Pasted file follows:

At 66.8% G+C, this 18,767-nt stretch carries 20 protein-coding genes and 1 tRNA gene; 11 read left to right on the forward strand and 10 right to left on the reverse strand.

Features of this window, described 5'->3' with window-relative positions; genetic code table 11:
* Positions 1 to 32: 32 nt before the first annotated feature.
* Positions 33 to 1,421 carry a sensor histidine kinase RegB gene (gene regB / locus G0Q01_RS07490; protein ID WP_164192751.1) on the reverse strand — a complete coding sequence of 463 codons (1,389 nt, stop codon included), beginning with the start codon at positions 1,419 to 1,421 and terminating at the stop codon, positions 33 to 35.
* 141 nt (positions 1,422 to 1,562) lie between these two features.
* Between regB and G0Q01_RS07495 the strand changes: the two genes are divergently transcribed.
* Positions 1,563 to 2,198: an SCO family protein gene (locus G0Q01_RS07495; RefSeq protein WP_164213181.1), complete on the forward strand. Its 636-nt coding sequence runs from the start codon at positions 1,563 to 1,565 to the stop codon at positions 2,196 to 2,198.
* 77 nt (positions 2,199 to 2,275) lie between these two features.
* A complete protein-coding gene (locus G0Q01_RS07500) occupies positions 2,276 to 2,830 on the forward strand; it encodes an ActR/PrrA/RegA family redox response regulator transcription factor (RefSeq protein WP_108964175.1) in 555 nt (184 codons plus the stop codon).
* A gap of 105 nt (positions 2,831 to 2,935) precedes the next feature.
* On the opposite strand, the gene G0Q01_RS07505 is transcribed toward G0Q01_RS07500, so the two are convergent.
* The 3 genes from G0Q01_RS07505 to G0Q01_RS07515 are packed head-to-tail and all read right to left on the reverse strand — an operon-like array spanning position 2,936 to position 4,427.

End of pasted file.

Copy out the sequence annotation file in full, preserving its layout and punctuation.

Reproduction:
At 66.8% G+C, this 18,767-nt stretch carries 20 protein-coding genes and 1 tRNA gene; 11 read left to right on the forward strand and 10 right to left on the reverse strand.

Features of this window, described 5'->3' with window-relative positions; genetic code table 11:
* Positions 1 to 32: 32 nt before the first annotated feature.
* Positions 33 to 1,421 carry a sensor histidine kinase RegB gene (gene regB / locus G0Q01_RS07490; protein ID WP_164192751.1) on the reverse strand — a complete coding sequence of 463 codons (1,389 nt, stop codon included), beginning with the start codon at positions 1,419 to 1,421 and terminating at the stop codon, positions 33 to 35.
* 141 nt (positions 1,422 to 1,562) lie between these two features.
* Between regB and G0Q01_RS07495 the strand changes: the two genes are divergently transcribed.
* Positions 1,563 to 2,198: an SCO family protein gene (locus G0Q01_RS07495; RefSeq protein WP_164213181.1), complete on the forward strand. Its 636-nt coding sequence runs from the start codon at positions 1,563 to 1,565 to the stop codon at positions 2,196 to 2,198.
* 77 nt (positions 2,199 to 2,275) lie between these two features.
* A complete protein-coding gene (locus G0Q01_RS07500) occupies positions 2,276 to 2,830 on the forward strand; it encodes an ActR/PrrA/RegA family redox response regulator transcription factor (RefSeq protein WP_108964175.1) in 555 nt (184 codons plus the stop codon).
* A gap of 105 nt (positions 2,831 to 2,935) precedes the next feature.
* On the opposite strand, the gene G0Q01_RS07505 is transcribed toward G0Q01_RS07500, so the two are convergent.
* The 3 genes from G0Q01_RS07505 to G0Q01_RS07515 are packed head-to-tail and all read right to left on the reverse strand — an operon-like array spanning position 2,936 to position 4,427.